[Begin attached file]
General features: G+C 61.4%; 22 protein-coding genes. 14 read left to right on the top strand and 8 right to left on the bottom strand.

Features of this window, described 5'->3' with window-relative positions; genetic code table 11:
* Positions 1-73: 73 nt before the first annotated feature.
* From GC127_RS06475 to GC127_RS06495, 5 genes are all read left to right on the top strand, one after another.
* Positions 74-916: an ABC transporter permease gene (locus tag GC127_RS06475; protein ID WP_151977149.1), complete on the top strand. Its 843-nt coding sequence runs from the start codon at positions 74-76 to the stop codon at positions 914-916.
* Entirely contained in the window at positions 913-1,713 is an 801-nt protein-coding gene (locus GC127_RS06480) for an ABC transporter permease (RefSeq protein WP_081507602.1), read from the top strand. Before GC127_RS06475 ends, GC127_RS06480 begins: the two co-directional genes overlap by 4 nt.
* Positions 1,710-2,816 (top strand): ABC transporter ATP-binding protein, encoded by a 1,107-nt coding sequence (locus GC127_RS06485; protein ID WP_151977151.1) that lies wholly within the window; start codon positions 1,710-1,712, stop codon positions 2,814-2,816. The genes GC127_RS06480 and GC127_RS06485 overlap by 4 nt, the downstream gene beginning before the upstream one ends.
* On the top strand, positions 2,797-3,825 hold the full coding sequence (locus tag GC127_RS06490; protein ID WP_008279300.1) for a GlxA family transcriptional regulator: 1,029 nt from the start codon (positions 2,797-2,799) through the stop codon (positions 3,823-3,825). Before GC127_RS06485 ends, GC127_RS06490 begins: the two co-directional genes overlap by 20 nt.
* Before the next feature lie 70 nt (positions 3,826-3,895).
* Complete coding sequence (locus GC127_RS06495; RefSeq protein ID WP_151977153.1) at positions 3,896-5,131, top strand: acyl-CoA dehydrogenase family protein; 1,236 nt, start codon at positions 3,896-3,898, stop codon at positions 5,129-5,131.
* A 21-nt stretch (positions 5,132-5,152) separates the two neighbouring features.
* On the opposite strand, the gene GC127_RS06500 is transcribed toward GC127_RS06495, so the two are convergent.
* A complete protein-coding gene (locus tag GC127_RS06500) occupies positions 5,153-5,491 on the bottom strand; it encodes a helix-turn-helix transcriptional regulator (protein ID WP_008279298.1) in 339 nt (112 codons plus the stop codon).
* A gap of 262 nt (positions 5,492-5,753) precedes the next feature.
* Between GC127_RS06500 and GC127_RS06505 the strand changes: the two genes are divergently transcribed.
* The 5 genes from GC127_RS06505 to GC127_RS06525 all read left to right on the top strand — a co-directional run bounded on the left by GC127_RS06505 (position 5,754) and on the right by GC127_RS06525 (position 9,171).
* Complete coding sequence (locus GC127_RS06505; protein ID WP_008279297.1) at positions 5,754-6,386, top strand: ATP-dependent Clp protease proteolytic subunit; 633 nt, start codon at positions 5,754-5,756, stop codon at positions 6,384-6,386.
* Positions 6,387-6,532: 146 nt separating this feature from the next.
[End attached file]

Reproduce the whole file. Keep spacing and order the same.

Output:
General features: G+C 61.4%; 22 protein-coding genes. 14 read left to right on the top strand and 8 right to left on the bottom strand.

Features of this window, described 5'->3' with window-relative positions; genetic code table 11:
* Positions 1-73: 73 nt before the first annotated feature.
* From GC127_RS06475 to GC127_RS06495, 5 genes are all read left to right on the top strand, one after another.
* Positions 74-916: an ABC transporter permease gene (locus tag GC127_RS06475; protein ID WP_151977149.1), complete on the top strand. Its 843-nt coding sequence runs from the start codon at positions 74-76 to the stop codon at positions 914-916.
* Entirely contained in the window at positions 913-1,713 is an 801-nt protein-coding gene (locus GC127_RS06480) for an ABC transporter permease (RefSeq protein WP_081507602.1), read from the top strand. Before GC127_RS06475 ends, GC127_RS06480 begins: the two co-directional genes overlap by 4 nt.
* Positions 1,710-2,816 (top strand): ABC transporter ATP-binding protein, encoded by a 1,107-nt coding sequence (locus GC127_RS06485; protein ID WP_151977151.1) that lies wholly within the window; start codon positions 1,710-1,712, stop codon positions 2,814-2,816. The genes GC127_RS06480 and GC127_RS06485 overlap by 4 nt, the downstream gene beginning before the upstream one ends.
* On the top strand, positions 2,797-3,825 hold the full coding sequence (locus tag GC127_RS06490; protein ID WP_008279300.1) for a GlxA family transcriptional regulator: 1,029 nt from the start codon (positions 2,797-2,799) through the stop codon (positions 3,823-3,825). Before GC127_RS06485 ends, GC127_RS06490 begins: the two co-directional genes overlap by 20 nt.
* Before the next feature lie 70 nt (positions 3,826-3,895).
* Complete coding sequence (locus GC127_RS06495; RefSeq protein ID WP_151977153.1) at positions 3,896-5,131, top strand: acyl-CoA dehydrogenase family protein; 1,236 nt, start codon at positions 3,896-3,898, stop codon at positions 5,129-5,131.
* A 21-nt stretch (positions 5,132-5,152) separates the two neighbouring features.
* On the opposite strand, the gene GC127_RS06500 is transcribed toward GC127_RS06495, so the two are convergent.
* A complete protein-coding gene (locus tag GC127_RS06500) occupies positions 5,153-5,491 on the bottom strand; it encodes a helix-turn-helix transcriptional regulator (protein ID WP_008279298.1) in 339 nt (112 codons plus the stop codon).
* A gap of 262 nt (positions 5,492-5,753) precedes the next feature.
* Between GC127_RS06500 and GC127_RS06505 the strand changes: the two genes are divergently transcribed.
* The 5 genes from GC127_RS06505 to GC127_RS06525 all read left to right on the top strand — a co-directional run bounded on the left by GC127_RS06505 (position 5,754) and on the right by GC127_RS06525 (position 9,171).
* Complete coding sequence (locus GC127_RS06505; protein ID WP_008279297.1) at positions 5,754-6,386, top strand: ATP-dependent Clp protease proteolytic subunit; 633 nt, start codon at positions 5,754-5,756, stop codon at positions 6,384-6,386.
* Positions 6,387-6,532: 146 nt separating this feature from the next.